This style of helmet that closely follows the line of the neck is known as an armet and gradually replaced the long-tailed helmets popular in northern Europe at the end of the 15th century. Its hinged visor allows only limited visibility as the helmet was designed for jousting in which one only need to move forwards in a straight line.
Jousting was a dangerous sport that formed an essential part of a Renaissance nobleman's training. Separated by a barrier, opposing knights charged each other on horseback and through limited vision amid the sound of thundering hooves, aimed to break each other’s lance. The helmet’s narrow eye-slits reduced the risk of facial injury.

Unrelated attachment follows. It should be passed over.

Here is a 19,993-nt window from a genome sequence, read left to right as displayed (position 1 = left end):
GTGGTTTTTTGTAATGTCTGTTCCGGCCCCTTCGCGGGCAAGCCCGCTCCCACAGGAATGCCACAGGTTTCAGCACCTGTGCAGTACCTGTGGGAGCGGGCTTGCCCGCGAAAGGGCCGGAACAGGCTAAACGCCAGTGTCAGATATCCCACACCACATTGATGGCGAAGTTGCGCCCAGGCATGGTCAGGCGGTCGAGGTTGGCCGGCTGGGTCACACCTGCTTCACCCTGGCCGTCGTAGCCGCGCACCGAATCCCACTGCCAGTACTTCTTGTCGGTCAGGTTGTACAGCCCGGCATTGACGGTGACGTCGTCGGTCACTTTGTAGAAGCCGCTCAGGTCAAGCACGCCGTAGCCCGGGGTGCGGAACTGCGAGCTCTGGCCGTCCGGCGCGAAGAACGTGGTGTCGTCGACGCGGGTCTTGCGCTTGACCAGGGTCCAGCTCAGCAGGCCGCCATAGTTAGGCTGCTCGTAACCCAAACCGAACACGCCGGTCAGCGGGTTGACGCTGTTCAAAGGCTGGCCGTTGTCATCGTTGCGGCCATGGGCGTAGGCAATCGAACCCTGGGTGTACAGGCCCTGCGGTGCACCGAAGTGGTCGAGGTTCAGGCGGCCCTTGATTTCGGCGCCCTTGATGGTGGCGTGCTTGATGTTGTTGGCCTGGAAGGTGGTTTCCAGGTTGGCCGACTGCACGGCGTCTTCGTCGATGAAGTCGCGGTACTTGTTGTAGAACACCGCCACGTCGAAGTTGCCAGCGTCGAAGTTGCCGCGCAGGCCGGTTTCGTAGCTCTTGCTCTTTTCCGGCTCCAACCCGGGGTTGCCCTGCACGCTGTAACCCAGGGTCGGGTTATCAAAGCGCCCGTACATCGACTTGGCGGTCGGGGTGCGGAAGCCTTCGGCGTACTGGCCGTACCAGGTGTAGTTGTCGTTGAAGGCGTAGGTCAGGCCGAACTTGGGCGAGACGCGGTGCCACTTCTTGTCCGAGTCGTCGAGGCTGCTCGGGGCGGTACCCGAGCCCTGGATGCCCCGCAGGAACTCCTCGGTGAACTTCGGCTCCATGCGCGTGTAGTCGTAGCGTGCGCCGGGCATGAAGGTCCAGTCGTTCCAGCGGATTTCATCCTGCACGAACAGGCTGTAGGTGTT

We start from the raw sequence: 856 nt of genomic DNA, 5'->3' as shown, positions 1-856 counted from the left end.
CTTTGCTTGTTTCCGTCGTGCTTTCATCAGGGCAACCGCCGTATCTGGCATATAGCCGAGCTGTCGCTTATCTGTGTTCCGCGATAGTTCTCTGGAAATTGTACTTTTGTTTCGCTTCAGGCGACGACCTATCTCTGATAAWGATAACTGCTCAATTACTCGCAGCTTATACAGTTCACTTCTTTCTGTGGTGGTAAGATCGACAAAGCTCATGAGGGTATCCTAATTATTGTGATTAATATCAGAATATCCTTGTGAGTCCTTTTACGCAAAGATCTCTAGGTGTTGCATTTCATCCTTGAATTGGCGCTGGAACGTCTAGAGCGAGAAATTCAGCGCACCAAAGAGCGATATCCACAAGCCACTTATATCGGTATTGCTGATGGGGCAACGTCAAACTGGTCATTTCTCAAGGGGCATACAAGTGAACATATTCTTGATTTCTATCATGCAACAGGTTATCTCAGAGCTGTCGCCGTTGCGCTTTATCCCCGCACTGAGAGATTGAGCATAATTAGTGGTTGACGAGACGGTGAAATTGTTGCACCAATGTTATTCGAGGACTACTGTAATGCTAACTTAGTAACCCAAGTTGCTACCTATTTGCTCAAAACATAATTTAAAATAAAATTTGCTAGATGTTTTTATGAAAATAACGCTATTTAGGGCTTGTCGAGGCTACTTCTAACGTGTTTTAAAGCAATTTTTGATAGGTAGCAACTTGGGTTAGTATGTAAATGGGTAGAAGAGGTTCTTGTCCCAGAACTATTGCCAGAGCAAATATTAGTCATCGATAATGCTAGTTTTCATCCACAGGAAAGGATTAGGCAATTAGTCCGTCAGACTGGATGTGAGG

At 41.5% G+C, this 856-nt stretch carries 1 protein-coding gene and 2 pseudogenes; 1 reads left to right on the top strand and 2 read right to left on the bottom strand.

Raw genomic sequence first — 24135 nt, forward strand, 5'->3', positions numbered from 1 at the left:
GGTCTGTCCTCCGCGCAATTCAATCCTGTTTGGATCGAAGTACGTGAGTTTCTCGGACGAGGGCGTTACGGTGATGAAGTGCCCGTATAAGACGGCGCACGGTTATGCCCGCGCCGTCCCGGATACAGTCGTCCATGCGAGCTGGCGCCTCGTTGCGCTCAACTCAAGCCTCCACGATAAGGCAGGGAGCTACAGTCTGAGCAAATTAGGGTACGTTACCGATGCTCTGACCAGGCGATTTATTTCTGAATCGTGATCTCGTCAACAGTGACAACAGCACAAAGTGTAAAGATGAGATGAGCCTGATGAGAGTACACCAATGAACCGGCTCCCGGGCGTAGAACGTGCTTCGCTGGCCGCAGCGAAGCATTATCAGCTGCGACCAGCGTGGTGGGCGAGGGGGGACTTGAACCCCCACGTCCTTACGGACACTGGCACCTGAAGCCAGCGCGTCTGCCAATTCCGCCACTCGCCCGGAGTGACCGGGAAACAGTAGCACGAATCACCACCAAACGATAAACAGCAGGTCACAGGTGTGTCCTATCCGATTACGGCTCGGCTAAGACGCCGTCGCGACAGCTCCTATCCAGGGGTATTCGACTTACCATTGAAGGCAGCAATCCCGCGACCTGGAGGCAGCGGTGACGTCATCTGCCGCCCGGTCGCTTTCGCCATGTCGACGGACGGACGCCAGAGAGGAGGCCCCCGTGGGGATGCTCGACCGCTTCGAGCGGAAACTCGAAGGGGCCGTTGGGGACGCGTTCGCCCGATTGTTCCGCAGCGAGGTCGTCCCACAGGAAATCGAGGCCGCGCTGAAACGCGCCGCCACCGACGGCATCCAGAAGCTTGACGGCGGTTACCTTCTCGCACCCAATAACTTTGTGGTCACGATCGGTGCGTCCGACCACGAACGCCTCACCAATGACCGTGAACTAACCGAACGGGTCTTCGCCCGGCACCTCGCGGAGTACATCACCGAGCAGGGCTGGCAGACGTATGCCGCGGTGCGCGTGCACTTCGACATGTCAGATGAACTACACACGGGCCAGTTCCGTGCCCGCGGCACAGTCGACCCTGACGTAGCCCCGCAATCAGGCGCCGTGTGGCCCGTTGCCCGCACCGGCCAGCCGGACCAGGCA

The helmet is decorated with ridges that imitate contemporary headwear and the pleating of cloth as well as add strength. It would have been worn as part of a matching armour. Jousting armour was extremely heavy to protect specific target areas. The vertical ‘fluting’ decoration was popular during the reign of the Emperor Maximilian I (1459-1519).